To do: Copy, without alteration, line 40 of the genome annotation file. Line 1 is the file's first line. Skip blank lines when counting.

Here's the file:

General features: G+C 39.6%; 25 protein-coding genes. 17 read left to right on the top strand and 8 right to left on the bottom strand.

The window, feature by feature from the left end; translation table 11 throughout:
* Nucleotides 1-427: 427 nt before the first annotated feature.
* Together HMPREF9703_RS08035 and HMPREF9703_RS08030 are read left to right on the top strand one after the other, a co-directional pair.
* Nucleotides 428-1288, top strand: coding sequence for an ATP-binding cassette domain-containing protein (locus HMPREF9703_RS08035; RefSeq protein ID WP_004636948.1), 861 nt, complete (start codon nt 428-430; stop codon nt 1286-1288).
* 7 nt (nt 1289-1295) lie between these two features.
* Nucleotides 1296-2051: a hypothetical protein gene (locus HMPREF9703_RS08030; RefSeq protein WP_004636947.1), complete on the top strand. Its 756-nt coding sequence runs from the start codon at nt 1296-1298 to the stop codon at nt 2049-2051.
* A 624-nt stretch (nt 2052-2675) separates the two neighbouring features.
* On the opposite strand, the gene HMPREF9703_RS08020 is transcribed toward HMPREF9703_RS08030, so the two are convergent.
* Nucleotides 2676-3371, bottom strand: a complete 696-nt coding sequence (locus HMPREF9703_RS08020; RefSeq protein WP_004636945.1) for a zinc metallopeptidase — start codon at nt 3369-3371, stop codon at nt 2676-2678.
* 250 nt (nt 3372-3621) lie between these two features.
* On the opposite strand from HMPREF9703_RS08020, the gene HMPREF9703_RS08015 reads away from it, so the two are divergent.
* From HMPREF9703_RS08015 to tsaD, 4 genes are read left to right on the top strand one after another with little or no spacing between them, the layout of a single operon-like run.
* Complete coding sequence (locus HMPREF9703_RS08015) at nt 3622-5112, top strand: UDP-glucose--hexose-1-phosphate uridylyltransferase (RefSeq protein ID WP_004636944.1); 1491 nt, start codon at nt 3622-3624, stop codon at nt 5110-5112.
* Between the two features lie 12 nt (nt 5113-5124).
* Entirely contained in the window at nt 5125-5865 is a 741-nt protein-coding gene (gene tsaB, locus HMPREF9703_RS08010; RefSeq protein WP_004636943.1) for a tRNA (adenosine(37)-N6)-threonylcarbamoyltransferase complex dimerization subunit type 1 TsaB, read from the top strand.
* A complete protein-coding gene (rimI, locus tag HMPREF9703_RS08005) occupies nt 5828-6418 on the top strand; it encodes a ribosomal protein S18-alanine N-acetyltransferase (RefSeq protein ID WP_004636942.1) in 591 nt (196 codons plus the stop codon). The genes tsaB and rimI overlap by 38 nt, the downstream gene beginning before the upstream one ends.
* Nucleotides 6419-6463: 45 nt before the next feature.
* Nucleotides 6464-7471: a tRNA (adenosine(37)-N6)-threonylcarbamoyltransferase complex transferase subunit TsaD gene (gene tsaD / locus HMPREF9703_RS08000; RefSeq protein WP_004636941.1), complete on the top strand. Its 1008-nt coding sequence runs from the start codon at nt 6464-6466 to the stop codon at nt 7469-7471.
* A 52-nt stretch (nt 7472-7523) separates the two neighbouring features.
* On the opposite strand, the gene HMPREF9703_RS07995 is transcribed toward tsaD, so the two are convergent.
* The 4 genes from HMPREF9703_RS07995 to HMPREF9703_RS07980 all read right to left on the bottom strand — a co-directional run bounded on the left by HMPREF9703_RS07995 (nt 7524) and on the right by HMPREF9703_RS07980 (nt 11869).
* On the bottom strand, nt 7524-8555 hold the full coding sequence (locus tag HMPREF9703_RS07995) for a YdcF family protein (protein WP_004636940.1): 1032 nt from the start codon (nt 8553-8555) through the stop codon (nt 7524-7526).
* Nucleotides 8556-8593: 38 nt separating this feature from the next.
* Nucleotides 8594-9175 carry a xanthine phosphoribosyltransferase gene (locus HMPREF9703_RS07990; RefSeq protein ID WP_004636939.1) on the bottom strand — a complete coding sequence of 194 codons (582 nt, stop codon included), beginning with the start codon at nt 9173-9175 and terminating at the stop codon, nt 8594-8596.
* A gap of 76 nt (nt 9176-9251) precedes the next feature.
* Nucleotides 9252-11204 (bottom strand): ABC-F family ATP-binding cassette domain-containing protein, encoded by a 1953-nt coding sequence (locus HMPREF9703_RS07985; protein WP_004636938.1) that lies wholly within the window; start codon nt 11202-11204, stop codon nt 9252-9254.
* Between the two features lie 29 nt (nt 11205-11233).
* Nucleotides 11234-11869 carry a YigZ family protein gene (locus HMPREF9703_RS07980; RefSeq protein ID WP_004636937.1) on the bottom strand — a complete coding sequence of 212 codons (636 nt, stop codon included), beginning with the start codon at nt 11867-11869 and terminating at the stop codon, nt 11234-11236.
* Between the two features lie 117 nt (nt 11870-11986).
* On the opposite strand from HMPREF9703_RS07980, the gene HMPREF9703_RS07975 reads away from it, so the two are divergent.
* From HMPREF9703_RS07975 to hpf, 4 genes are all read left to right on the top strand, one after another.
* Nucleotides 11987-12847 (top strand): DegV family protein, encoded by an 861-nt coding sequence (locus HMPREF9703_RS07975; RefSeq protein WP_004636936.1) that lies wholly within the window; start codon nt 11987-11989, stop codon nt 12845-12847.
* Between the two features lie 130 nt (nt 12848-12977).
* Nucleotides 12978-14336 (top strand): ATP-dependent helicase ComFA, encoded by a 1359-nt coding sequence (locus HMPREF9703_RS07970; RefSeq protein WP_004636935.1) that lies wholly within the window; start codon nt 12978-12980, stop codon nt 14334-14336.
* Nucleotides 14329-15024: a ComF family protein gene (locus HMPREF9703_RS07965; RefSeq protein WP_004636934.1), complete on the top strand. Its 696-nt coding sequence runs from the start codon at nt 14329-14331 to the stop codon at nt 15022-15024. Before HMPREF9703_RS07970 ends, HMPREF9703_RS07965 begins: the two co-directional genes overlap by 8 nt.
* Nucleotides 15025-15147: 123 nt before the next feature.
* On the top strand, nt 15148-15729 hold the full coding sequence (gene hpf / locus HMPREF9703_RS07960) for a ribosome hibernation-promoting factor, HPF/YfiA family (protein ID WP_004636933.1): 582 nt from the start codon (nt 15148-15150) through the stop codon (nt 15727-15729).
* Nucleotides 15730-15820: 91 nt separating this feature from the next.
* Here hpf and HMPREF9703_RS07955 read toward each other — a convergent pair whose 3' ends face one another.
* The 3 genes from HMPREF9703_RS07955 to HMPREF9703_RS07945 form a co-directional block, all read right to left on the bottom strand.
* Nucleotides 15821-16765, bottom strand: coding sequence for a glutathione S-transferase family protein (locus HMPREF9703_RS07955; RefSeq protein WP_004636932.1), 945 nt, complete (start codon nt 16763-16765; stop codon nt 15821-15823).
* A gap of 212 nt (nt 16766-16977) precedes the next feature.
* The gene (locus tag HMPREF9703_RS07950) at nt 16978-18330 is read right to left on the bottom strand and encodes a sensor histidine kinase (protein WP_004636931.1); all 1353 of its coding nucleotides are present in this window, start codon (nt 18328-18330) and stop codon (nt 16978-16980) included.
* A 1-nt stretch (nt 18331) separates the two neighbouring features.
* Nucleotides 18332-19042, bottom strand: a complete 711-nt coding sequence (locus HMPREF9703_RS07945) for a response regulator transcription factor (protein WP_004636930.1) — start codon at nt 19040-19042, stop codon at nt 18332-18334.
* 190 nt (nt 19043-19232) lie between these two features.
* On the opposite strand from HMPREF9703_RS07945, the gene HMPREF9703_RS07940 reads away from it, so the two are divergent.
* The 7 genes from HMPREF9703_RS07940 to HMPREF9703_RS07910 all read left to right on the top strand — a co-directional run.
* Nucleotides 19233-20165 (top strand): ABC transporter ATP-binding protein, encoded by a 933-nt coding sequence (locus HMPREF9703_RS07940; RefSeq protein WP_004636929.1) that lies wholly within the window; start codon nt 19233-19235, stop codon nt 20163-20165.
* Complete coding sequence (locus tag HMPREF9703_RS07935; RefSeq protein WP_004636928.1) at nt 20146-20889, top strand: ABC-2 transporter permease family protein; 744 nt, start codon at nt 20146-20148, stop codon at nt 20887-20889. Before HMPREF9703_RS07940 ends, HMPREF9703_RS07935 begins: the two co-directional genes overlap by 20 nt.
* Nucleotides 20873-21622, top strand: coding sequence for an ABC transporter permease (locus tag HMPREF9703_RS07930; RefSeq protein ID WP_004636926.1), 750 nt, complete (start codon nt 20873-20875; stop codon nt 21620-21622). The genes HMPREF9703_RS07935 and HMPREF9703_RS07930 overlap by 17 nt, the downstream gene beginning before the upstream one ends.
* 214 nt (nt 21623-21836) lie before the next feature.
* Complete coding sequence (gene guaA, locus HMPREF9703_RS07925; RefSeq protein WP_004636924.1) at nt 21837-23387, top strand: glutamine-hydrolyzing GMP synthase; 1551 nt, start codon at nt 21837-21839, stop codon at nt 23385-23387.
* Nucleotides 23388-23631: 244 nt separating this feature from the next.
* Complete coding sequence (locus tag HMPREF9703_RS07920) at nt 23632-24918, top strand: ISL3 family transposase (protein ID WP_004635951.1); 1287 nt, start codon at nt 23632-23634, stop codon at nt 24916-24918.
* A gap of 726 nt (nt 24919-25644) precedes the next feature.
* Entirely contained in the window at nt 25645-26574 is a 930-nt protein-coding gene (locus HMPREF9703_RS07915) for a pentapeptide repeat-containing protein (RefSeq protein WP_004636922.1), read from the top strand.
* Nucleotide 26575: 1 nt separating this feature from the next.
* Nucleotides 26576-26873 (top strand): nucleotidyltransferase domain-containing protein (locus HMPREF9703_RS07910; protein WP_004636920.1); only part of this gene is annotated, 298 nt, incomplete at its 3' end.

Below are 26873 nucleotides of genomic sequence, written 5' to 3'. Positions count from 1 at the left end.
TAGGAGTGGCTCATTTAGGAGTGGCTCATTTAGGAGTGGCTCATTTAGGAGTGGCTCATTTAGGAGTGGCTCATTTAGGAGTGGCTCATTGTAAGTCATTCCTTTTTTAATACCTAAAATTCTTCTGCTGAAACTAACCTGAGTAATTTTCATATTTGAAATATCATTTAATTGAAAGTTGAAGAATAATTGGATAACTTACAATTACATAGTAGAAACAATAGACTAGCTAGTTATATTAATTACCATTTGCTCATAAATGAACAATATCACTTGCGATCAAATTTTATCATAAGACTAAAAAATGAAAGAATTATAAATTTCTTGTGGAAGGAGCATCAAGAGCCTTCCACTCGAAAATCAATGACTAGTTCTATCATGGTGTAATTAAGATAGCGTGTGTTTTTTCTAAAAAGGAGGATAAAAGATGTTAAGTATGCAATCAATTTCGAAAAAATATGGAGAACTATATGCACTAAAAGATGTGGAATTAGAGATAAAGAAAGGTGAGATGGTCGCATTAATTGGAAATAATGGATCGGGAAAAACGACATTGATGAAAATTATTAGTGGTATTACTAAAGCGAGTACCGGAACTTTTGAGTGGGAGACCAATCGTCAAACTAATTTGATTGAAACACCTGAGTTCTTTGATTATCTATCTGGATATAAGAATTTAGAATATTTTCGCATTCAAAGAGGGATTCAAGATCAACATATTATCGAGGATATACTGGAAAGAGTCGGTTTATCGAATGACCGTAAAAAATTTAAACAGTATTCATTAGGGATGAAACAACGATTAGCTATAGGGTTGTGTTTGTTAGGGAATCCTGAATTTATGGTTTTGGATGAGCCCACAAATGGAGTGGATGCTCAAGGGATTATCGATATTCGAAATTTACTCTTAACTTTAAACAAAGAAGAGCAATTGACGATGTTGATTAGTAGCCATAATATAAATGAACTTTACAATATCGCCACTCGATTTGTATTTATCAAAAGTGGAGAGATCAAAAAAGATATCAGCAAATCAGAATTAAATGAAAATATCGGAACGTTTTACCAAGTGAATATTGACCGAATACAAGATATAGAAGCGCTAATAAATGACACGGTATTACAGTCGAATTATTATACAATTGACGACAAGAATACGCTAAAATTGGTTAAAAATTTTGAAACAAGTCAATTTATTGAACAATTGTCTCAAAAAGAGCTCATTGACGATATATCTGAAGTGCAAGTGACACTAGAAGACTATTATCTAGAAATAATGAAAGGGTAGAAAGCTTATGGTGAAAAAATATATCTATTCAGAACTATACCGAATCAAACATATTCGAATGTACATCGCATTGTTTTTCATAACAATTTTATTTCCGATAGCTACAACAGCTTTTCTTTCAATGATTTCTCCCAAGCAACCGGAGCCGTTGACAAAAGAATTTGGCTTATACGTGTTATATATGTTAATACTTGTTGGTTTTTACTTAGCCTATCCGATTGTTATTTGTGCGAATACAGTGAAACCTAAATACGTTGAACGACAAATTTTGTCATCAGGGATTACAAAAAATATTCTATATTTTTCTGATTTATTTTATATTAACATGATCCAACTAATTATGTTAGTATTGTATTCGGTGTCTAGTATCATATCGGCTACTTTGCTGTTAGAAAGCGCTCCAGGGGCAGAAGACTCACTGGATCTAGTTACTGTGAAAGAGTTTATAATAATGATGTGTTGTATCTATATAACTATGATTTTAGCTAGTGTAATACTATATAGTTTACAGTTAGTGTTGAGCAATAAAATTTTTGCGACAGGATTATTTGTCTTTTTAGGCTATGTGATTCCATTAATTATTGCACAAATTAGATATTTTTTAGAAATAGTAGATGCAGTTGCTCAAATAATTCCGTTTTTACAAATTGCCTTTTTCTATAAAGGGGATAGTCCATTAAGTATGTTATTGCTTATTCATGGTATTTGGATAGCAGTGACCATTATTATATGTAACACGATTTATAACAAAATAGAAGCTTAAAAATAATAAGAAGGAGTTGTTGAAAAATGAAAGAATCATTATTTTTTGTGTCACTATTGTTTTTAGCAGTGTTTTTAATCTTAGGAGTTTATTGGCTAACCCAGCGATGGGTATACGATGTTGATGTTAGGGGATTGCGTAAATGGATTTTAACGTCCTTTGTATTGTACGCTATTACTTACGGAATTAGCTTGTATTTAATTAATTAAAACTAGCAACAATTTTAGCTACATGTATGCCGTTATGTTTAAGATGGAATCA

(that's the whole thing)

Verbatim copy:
* Here hpf and HMPREF9703_RS07955 read toward each other — a convergent pair whose 3' ends face one another.